[INTERVIEW] Phylicia Rashad: A Director's Life<br />

Though she’ll be forever known as the iconic Clair Huxtable from The Cosby Show, there’s definitely a whole lot more to actress and director Phylicia Rashad. Most recently, she put the final touches on a new play she’s directing which premieres this month at the Goodman Theatre in Chicago, Immediate Family. And there's more.

In addition to directing plays and acting in films such as Good Deeds, Change of Plans and the upcoming Gods Behaving Badly, she will be a regular on the new NBC suspense drama Do No Harm. Rashad also recently performed together for the first time with her daughter Condola Rashad—who was has been making quite a name for herself on Broadway and was nominated this month for a Tony Award for her role in the Broadway play Stickfly.

Below EBONY chats with Rashad during a break in rehearsal about Immediate Family, her daughter Condola and the general state of television today.

EBONY: You’ve been directing plays now for about five years. What lead you into that direction?

RASHAD: Well, honestly I was asked to do it. The first time was an invitation to direct August Wilson’s Gem of the Ocean at the Seattle Repertory Theatre and it’s my favorite play of all time. No one had ever written anything like that before. And then the next invitation came just last year to direct a production of Raisin in the Sun in Los Angles. And actually there were three incarnations of it. The first production was at the Ebony Repertory Theatre, then there was a reprise at Ebony Rep and then there was a third one at the Kirk Douglas Theatre. And then came this invitation for Immediate Family. And this invitation was particularly interesting because after working the two previous plays I asked myself what would it be like to work with a new play with an emerging playwright. Hmmmmmm.

EBONY: So what do you get out of directing? You could have done it once and said O.K that’s it, but you obviously get something deeper out of it.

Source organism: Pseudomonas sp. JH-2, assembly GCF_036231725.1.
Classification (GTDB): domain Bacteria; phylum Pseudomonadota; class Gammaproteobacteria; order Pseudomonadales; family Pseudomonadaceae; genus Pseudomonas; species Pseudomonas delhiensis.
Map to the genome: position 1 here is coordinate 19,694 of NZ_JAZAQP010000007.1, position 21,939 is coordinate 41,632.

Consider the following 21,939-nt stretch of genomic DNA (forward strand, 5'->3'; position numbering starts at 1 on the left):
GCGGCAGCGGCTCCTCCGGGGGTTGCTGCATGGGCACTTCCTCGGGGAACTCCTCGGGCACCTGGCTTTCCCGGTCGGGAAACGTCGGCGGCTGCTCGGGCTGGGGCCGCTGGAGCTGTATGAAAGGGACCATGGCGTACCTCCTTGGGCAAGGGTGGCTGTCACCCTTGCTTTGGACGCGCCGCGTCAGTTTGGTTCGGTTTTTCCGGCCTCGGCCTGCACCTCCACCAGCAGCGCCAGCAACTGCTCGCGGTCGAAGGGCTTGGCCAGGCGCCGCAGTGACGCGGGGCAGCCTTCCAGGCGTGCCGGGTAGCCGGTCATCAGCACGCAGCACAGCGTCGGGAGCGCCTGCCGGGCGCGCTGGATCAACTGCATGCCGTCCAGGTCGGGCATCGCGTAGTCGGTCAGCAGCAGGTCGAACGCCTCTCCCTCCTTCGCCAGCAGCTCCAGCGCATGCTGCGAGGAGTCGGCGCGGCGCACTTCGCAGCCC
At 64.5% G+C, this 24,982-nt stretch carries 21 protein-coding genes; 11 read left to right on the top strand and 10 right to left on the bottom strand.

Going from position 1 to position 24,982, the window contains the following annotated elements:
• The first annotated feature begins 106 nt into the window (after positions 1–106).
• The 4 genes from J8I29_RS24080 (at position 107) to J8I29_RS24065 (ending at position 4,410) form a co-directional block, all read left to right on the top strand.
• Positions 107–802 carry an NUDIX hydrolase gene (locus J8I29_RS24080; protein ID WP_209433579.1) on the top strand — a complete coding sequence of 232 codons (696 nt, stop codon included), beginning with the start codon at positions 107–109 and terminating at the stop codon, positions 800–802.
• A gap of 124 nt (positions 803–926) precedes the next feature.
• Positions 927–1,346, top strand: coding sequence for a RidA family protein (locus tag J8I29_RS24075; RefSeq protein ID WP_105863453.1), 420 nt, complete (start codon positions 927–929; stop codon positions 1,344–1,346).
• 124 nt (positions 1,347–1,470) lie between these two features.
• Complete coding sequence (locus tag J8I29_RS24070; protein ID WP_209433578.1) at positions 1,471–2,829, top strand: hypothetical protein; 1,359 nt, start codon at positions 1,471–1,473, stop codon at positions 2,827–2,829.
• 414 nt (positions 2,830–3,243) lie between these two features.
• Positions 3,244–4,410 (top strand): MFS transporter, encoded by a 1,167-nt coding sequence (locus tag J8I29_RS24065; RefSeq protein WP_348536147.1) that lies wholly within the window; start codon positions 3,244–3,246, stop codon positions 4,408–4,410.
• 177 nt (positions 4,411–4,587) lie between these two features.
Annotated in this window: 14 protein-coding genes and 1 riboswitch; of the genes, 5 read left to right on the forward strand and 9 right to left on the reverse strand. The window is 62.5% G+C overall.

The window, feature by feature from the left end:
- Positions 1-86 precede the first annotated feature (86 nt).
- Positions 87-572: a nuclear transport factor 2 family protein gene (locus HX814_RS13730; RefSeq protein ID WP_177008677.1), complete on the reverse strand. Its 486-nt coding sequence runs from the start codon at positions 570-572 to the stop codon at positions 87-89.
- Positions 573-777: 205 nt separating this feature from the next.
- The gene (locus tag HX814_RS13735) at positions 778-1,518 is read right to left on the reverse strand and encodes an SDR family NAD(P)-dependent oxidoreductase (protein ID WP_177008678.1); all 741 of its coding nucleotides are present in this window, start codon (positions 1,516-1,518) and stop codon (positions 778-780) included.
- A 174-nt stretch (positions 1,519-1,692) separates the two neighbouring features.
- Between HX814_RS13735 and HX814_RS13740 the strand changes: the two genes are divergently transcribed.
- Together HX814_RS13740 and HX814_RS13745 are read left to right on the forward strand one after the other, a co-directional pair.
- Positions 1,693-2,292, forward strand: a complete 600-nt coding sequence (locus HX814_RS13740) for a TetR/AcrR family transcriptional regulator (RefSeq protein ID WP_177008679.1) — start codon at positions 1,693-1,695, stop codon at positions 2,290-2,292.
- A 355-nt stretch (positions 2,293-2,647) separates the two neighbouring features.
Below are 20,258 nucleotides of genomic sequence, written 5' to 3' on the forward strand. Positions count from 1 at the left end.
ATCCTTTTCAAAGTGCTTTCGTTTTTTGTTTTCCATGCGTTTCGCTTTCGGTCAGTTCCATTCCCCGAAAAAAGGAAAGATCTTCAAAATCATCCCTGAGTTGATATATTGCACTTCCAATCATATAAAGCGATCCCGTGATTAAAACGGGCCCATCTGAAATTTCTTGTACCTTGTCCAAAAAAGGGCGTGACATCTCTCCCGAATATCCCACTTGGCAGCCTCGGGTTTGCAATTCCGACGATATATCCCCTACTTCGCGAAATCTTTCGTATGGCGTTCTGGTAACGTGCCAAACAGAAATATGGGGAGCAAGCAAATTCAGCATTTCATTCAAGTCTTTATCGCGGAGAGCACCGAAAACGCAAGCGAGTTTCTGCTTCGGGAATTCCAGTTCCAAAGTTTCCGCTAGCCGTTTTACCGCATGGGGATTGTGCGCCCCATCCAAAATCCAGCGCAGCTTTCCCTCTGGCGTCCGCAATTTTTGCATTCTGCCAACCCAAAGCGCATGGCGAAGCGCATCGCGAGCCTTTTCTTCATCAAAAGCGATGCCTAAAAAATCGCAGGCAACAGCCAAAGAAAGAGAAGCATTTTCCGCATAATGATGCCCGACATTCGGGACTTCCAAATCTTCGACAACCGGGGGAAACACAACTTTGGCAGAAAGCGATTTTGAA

RASHAD: I learn something all the time. I’m learning more about the craft of theater and I’m learning a lot as an actress. Like, for example, most of time we work harder than we need to,bBut it is work. It’s definitely work. And this play Immediate Family is a definite workout. You have to have muscles to do it. But it’s another kind of skill. A skill that develops over time.

It’s all the same to me, it’s acting. It is what it is. You have to prepare. You have to prepare the same way though the methods may be different.

EBONY: There are many new plays that go begging to be produced. What drew you this particular one, Immediate Family?

RASHAD: Paul Oakley Stovall, the playwright, was someone who I met recently and we worked together on Ifa Bayeza’s play Charleston Olio at the BB King Museum in Mississippi.  So he told me that he had written some plays and would like to share them with me and would I like to read them? I said yes, so he send me these two plays. Months pass and he sends me an email saying: “Oh, by the way did I tell you that I wanted you to direct this play?” I said “No you didn’t” and he said “Well, I’m asking you would you like to direct this play now?”

EBONY: And when you’re in the rehearsal phase of putting a play together what do you discover during that process?

RASHAD: You discover so many subtle connections that run through it. If the playwright knew every little thing about his play, why bother? There must be discovery all the time, otherwise why bother to do it?

EBONY: To go off into another subject, and I know this is a dumb question, but you’re no doubt proud of your daughter Condola?

RASHAD: (laughs) Yes I am. I am very proud.

EBONY: Did you try to discourage her from going into the business or was she one of those lucky kids who had parents who said, do whatever you want to do as long as it makes you happy?  

RASHAD: Well, when she very, very young she asked for instruction. She asked for a piano teacher, a dance teacher and a reading teacher. She asked for those things when she was three years old. And then shortly after that I took her to see a performance at the Alvin Ailey.  She was dressed in her pretty little dress and we want backstage, because I knew some of the people in the company back then, and she looked around and she said: “When is it going to be my time, Mommy?”

She wasn’t just growing up watching television and films. She was growing up watching me work. Actually work in the theater. When I did Into The Woods she was barely two, but she was in the theater with me. She was always with me. She was on the set of The Cosby